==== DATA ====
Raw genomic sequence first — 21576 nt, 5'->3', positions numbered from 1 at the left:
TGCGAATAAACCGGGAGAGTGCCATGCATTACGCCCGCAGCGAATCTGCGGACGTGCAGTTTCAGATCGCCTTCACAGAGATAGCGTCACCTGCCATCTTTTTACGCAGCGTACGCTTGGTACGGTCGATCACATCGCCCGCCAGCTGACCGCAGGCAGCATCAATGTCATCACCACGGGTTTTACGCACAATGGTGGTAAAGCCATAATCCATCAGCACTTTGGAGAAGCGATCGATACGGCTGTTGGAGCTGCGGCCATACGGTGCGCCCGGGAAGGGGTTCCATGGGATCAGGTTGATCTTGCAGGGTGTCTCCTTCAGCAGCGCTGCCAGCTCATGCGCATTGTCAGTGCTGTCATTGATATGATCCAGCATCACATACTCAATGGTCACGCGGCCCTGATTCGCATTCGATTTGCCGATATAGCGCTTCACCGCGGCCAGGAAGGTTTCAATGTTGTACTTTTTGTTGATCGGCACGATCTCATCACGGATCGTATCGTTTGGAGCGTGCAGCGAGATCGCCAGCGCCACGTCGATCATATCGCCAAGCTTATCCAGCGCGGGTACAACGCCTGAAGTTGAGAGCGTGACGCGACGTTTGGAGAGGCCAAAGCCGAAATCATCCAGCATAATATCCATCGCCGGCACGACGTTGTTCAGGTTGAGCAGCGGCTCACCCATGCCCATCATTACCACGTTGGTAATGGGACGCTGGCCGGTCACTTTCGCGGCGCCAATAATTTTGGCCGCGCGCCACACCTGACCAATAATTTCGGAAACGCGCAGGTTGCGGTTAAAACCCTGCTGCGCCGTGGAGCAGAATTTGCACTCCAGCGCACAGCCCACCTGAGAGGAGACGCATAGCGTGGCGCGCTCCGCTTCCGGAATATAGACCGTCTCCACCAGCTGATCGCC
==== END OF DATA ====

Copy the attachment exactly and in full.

Raw genomic sequence first — 21576 nt, 5'->3', positions numbered from 1 at the left:
TGCGAATAAACCGGGAGAGTGCCATGCATTACGCCCGCAGCGAATCTGCGGACGTGCAGTTTCAGATCGCCTTCACAGAGATAGCGTCACCTGCCATCTTTTTACGCAGCGTACGCTTGGTACGGTCGATCACATCGCCCGCCAGCTGACCGCAGGCAGCATCAATGTCATCACCACGGGTTTTACGCACAATGGTGGTAAAGCCATAATCCATCAGCACTTTGGAGAAGCGATCGATACGGCTGTTGGAGCTGCGGCCATACGGTGCGCCCGGGAAGGGGTTCCATGGGATCAGGTTGATCTTGCAGGGTGTCTCCTTCAGCAGCGCTGCCAGCTCATGCGCATTGTCAGTGCTGTCATTGATATGATCCAGCATCACATACTCAATGGTCACGCGGCCCTGATTCGCATTCGATTTGCCGATATAGCGCTTCACCGCGGCCAGGAAGGTTTCAATGTTGTACTTTTTGTTGATCGGCACGATCTCATCACGGATCGTATCGTTTGGAGCGTGCAGCGAGATCGCCAGCGCCACGTCGATCATATCGCCAAGCTTATCCAGCGCGGGTACAACGCCTGAAGTTGAGAGCGTGACGCGACGTTTGGAGAGGCCAAAGCCGAAATCATCCAGCATAATATCCATCGCCGGCACGACGTTGTTCAGGTTGAGCAGCGGCTCACCCATGCCCATCATTACCACGTTGGTAATGGGACGCTGGCCGGTCACTTTCGCGGCGCCAATAATTTTGGCCGCGCGCCACACCTGACCAATAATTTCGGAAACGCGCAGGTTGCGGTTAAAACCCTGCTGCGCCGTGGAGCAGAATTTGCACTCCAGCGCACAGCCCACCTGAGAGGAGACGCATAGCGTGGCGCGCTCCGCTTCCGGAATATAGACCGTCTCCACCAGCTGATCGCC